Do you know your audience?
If you want to sell anything, be it products or services, one of the basic rules of marketing is to ‘know your audience’. It is a blatantly obvious principle, but so many plug away without really knowing who they are targeting. As a rule of thumb: a blunderbuss fired at random, will generally hit bugger-all of any use.
Many years ago, I had a friend who could identify concerts from the sound of the crowd. (That was the sort of fun I was having in the eighties). It was more a case of having listened to the records so many times it was like learning the lyrics to a song, but given about a second of cheering and screaming, he could tell you if it were Cheap Trick at The Budokan, Kiss in Detroit or Deep Purple in Japan. Essentially, every audience is unique to the performance.
Each audience also looks very different. It is fair to say that by studying the sartorial elegance (or lack thereof) of those assembled at a venue, one could get a fair idea of what was about to be performed. For example: a Rush audience has a high percentage of long grey hair and t-shirts dating back through much of the forty year lifespan of the band; a Who concert is populated by parkas and union jack suits; and a Kiss show is made up of twenty thousand people in the same makeup as the guys on the stage. A Michael Bublé concert is somewhat different, but still very identifiable. It is fair to say that I have never seen so many pairs of white linen trousers in one place. There was more white fabric billowing in the entrance queue than there was forming the roof of The O2 Arena.
Despite every audience being totally unique in looks, sound and individual preferences, they have one thing in common. They all identify totally with the artist in question. Each member of the crowd is a part of the army or family and every one feels as if they are a vital part of the show. However, many of the clan act as if they just aren’t interested?
This is a phenomenon that I first encountered when watching Sting in Cardiff. I say watching. It was difficult to pay attention because of all the distractions. Not only was there a constant background buzz of conversation, but also an endless procession of people wandering around and coming back with trays of drinks. At the time I thought it was a Welsh thing, but I must apologise. It was nothing to do with nationality, it just happened to be the first time I had encountered mass attention deficit disorder. It turns out that despite paying the price of a family holiday for a ticket and travelling for hours to get to see their favourite act, modern man (and woman) is incapable of going for a couple of hours without having a drink or shutting-the-fuck-up. I once heard someone come back from the bar midway through an expensive concert and complain that they had paid a lot of money to see the band and the service was too slow. Sometimes, judging by the number of people making their way out of the arena during a performance, you would think someone was giving away free beer or money.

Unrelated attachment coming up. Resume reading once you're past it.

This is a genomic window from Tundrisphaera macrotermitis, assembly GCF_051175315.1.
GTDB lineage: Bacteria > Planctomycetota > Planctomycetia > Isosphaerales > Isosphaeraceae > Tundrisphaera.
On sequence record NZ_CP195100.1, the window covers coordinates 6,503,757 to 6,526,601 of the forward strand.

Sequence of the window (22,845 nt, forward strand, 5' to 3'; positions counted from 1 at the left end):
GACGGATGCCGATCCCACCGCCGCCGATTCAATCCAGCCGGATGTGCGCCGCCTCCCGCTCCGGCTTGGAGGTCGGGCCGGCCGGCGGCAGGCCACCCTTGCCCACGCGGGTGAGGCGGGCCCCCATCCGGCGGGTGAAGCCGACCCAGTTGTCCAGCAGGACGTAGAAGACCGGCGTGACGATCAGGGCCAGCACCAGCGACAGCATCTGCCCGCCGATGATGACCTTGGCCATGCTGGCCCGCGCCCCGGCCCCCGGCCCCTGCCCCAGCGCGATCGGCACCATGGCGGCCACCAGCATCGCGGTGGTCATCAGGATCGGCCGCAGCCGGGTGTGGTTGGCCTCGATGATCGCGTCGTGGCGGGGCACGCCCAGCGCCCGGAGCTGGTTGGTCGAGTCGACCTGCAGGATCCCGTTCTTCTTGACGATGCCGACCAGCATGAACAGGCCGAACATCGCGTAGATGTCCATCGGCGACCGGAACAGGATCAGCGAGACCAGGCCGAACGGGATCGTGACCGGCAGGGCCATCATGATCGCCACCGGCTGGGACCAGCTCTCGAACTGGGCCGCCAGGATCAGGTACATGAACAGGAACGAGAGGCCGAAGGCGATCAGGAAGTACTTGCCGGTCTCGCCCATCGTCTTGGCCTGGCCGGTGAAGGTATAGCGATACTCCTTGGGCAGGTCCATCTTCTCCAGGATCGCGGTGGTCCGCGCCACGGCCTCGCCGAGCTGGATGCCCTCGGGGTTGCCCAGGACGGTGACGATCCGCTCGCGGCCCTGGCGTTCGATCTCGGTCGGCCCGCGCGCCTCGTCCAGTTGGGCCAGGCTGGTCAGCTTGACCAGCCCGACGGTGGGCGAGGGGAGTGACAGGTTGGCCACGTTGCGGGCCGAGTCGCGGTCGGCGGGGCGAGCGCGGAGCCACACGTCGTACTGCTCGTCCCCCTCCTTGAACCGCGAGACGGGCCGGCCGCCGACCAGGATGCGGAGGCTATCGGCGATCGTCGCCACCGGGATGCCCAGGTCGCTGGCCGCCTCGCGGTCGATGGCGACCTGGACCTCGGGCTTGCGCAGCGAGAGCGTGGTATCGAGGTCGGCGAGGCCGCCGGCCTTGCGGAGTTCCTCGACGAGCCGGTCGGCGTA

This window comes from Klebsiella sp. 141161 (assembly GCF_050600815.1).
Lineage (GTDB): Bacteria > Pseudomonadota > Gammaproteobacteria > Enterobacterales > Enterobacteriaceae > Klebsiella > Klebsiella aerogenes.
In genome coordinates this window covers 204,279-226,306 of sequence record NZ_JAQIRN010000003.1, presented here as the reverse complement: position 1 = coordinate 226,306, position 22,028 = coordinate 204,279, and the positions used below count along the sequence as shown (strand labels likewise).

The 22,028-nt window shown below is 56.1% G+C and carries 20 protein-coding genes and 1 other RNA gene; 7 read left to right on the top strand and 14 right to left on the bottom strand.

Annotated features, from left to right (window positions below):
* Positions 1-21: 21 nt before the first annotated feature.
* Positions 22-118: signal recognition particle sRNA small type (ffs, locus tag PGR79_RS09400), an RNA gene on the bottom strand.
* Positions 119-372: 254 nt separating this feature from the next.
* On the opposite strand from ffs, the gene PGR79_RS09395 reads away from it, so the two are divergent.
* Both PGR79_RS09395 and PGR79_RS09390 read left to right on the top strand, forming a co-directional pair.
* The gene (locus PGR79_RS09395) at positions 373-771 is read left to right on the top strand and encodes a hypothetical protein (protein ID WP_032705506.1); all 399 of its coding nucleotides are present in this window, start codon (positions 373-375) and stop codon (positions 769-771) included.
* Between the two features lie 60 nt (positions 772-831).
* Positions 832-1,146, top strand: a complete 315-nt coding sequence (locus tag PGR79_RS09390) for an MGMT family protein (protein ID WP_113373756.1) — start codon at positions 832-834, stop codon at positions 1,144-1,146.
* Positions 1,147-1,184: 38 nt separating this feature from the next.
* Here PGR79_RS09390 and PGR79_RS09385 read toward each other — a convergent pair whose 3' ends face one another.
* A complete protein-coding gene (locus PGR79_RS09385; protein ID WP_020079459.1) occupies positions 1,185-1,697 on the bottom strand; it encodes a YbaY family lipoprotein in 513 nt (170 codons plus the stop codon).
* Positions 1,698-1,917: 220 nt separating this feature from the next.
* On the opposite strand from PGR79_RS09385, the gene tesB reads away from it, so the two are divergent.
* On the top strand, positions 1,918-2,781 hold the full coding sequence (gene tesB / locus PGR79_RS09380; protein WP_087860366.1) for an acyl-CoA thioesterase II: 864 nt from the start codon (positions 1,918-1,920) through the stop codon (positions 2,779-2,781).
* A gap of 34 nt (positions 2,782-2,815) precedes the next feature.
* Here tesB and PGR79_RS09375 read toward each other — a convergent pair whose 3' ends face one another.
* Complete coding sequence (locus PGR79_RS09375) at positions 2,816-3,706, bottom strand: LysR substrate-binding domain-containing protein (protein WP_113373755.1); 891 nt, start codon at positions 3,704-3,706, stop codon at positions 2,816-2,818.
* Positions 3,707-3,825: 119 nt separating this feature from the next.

But, this is not restricted to big, loud, arena shows. I recently attended a small event that was based on one person talking on stage. Even this was blighted by the same attitude, although, as a change from hairy-arsed rockers swigging endless pints of expensive pissy lager, the perpetrators this time were women, white wine and whispering. In some ways, this is even ruder, because at least at a Who concert, you know the band can’t hear you jabbering because they are all deaf from the loud music anyway.
Target your audience and make a sale.
Knowing your audience is vital, just don’t expect all of them to always be paying attention.
You can target middle-aged women in white linen trousers from here to next Christmas, but if you are selling Kiss rather than Michael Bublé, they will never listen.
With a targeted audience, you might not entertain everyone with every song you sing, but at least they will buy the ticket.